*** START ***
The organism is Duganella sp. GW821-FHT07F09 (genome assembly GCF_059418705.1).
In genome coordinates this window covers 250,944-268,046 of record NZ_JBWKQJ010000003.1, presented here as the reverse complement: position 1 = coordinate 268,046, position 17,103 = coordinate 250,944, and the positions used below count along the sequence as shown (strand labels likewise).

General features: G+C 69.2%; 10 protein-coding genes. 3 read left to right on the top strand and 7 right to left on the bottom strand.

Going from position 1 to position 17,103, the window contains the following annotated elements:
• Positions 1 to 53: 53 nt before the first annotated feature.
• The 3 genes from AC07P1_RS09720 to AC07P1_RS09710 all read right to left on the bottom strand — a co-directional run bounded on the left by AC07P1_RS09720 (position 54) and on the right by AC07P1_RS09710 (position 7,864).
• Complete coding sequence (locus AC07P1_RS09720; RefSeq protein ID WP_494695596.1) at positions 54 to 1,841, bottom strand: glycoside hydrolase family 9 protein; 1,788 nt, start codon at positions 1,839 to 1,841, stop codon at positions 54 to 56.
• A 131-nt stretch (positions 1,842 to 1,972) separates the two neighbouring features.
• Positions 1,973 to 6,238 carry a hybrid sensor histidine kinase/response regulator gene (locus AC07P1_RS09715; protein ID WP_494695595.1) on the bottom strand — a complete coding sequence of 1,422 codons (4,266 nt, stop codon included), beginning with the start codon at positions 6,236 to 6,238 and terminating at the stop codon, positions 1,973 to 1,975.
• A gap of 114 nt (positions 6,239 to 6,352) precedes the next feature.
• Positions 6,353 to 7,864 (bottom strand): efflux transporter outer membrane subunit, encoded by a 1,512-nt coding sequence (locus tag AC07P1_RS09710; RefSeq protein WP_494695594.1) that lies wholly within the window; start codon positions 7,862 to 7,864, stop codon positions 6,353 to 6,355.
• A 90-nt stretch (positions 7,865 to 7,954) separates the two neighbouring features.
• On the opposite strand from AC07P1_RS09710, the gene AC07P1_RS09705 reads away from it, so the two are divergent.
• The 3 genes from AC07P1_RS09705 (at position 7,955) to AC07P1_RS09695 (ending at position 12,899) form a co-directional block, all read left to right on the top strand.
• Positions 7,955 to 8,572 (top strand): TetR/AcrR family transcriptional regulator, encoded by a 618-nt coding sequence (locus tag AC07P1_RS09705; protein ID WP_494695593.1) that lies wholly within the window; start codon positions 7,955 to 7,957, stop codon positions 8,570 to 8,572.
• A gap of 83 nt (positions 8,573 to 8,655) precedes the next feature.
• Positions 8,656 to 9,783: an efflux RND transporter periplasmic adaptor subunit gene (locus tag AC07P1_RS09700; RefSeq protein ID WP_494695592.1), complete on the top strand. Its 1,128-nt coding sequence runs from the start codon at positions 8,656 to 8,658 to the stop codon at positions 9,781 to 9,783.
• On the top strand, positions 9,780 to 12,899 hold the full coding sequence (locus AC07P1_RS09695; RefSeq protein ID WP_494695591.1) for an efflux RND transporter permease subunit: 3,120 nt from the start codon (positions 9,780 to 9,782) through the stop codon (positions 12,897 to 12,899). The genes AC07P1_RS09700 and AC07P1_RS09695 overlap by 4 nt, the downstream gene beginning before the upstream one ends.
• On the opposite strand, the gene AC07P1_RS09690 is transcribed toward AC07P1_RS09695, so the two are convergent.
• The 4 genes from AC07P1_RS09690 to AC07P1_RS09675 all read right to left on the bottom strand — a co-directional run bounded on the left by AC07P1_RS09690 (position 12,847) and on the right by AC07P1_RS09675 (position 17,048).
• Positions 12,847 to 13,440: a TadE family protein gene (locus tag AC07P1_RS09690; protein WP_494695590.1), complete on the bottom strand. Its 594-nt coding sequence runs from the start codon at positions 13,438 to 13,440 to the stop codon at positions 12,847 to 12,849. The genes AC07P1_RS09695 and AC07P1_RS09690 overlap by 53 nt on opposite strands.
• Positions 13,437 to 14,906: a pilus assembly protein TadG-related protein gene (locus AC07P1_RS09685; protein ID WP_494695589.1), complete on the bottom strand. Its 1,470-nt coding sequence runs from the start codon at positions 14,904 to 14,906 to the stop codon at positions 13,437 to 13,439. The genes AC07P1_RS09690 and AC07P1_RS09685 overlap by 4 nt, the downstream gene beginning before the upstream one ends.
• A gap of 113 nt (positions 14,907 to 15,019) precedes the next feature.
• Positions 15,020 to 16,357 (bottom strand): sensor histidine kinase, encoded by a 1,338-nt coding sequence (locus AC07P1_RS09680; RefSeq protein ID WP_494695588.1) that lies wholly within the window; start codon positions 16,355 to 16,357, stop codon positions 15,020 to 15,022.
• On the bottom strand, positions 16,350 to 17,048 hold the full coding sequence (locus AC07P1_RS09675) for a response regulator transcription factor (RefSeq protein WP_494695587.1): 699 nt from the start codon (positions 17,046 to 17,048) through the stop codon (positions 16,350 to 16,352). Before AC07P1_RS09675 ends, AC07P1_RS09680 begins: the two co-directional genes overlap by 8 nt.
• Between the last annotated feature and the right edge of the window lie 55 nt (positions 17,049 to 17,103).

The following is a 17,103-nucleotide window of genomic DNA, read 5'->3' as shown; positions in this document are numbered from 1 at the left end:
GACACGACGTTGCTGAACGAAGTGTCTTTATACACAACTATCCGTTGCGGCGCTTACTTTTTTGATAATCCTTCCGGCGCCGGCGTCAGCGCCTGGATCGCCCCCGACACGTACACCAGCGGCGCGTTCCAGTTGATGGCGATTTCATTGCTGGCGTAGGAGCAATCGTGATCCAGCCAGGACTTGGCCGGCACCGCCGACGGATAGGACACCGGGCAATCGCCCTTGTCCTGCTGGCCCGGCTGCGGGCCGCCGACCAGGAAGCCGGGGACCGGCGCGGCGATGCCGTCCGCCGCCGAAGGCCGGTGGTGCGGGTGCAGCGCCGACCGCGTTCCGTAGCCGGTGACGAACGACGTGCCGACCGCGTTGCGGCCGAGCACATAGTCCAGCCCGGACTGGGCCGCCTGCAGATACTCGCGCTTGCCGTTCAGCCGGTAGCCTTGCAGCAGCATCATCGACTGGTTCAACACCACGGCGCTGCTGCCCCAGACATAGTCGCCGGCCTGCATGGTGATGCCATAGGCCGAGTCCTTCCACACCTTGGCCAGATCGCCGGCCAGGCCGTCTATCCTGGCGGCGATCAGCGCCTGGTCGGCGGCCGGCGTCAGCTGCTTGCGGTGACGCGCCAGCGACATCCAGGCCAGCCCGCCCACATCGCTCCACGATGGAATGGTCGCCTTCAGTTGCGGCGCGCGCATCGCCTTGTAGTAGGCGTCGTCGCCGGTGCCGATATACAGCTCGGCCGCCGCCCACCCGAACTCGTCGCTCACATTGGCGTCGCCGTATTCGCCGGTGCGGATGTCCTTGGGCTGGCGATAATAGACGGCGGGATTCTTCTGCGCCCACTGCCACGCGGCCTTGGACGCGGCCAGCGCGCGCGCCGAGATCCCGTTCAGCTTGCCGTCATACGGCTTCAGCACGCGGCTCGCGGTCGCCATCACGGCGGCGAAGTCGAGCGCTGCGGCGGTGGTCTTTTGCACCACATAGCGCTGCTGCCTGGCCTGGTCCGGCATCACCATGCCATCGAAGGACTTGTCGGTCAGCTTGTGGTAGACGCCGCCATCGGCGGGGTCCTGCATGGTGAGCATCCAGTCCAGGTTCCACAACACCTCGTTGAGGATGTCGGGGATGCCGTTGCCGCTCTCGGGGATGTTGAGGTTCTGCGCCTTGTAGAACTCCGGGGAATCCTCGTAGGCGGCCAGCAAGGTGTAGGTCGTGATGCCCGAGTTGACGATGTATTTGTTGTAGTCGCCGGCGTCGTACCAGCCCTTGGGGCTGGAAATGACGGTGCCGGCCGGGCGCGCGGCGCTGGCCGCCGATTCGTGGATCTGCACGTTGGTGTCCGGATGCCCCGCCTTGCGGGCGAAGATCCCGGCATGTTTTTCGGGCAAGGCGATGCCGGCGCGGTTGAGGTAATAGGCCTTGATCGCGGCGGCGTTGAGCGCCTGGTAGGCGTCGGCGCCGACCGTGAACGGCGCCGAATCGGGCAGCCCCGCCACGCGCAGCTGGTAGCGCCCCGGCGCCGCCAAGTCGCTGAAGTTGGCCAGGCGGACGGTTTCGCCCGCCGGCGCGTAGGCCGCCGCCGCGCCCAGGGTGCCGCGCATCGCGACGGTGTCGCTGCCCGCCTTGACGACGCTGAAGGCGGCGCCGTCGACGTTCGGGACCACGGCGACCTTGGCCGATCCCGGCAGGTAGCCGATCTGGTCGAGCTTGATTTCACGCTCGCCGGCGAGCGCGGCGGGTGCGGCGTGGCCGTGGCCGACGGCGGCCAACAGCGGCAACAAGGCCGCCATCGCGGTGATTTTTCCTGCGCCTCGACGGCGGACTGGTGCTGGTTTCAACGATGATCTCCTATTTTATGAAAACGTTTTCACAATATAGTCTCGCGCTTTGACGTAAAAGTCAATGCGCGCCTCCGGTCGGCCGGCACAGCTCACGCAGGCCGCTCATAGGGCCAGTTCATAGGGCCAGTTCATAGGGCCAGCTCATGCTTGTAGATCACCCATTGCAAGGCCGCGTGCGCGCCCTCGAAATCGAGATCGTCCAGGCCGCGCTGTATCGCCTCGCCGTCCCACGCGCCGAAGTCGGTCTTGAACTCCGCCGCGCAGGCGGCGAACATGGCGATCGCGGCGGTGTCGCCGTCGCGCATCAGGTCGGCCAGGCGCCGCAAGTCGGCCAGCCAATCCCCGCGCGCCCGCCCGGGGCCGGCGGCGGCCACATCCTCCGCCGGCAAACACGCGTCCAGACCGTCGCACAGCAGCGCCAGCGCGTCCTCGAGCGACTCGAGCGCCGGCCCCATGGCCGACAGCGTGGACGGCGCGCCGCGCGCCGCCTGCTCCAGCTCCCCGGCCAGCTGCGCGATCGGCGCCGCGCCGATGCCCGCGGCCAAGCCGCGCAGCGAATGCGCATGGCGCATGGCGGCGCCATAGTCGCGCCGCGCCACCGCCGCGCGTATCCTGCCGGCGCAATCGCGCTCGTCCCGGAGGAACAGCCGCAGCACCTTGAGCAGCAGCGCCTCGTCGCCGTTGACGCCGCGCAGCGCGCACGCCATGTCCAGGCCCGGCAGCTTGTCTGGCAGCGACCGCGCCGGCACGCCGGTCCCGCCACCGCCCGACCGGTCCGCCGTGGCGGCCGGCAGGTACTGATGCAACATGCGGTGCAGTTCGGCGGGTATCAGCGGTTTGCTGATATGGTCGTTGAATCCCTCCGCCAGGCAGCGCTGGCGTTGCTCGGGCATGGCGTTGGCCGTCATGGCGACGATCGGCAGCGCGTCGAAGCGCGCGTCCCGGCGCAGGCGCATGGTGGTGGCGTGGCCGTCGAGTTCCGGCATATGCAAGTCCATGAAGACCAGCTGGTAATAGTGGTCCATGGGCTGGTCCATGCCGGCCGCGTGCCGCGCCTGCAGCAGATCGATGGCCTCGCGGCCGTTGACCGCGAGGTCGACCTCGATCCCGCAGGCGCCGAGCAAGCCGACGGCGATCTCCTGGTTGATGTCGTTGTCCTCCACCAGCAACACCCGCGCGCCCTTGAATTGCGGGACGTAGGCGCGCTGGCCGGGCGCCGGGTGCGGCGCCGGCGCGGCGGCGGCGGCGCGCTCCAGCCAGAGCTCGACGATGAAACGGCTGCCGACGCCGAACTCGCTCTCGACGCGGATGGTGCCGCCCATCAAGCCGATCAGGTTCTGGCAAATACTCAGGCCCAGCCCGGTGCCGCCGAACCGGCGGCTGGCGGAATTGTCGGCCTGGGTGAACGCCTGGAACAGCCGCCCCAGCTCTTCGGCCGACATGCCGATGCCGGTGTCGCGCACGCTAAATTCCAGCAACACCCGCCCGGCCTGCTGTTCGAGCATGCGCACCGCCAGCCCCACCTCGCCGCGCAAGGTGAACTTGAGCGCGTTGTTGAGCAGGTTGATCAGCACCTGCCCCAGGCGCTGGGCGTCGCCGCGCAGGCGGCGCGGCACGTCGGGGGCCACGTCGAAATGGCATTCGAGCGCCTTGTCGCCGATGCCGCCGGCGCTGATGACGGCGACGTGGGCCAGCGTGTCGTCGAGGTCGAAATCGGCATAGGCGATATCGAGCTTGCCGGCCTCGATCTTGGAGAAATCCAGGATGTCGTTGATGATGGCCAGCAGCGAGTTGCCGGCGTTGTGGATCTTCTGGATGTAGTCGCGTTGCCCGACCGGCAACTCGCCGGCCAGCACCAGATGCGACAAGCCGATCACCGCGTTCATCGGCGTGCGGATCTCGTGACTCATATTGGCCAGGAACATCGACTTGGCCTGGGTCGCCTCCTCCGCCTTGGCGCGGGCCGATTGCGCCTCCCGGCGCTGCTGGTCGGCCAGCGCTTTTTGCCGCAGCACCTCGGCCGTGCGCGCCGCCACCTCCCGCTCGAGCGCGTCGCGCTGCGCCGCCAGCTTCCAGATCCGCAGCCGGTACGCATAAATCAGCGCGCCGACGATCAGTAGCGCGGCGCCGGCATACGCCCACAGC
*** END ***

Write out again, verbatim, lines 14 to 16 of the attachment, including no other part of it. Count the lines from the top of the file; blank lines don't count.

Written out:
• The 3 genes from AC07P1_RS09705 (at position 7,955) to AC07P1_RS09695 (ending at position 12,899) form a co-directional block, all read left to right on the top strand.
• Positions 7,955 to 8,572 (top strand): TetR/AcrR family transcriptional regulator, encoded by a 618-nt coding sequence (locus tag AC07P1_RS09705; protein ID WP_494695593.1) that lies wholly within the window; start codon positions 7,955 to 7,957, stop codon positions 8,570 to 8,572.
• A gap of 83 nt (positions 8,573 to 8,655) precedes the next feature.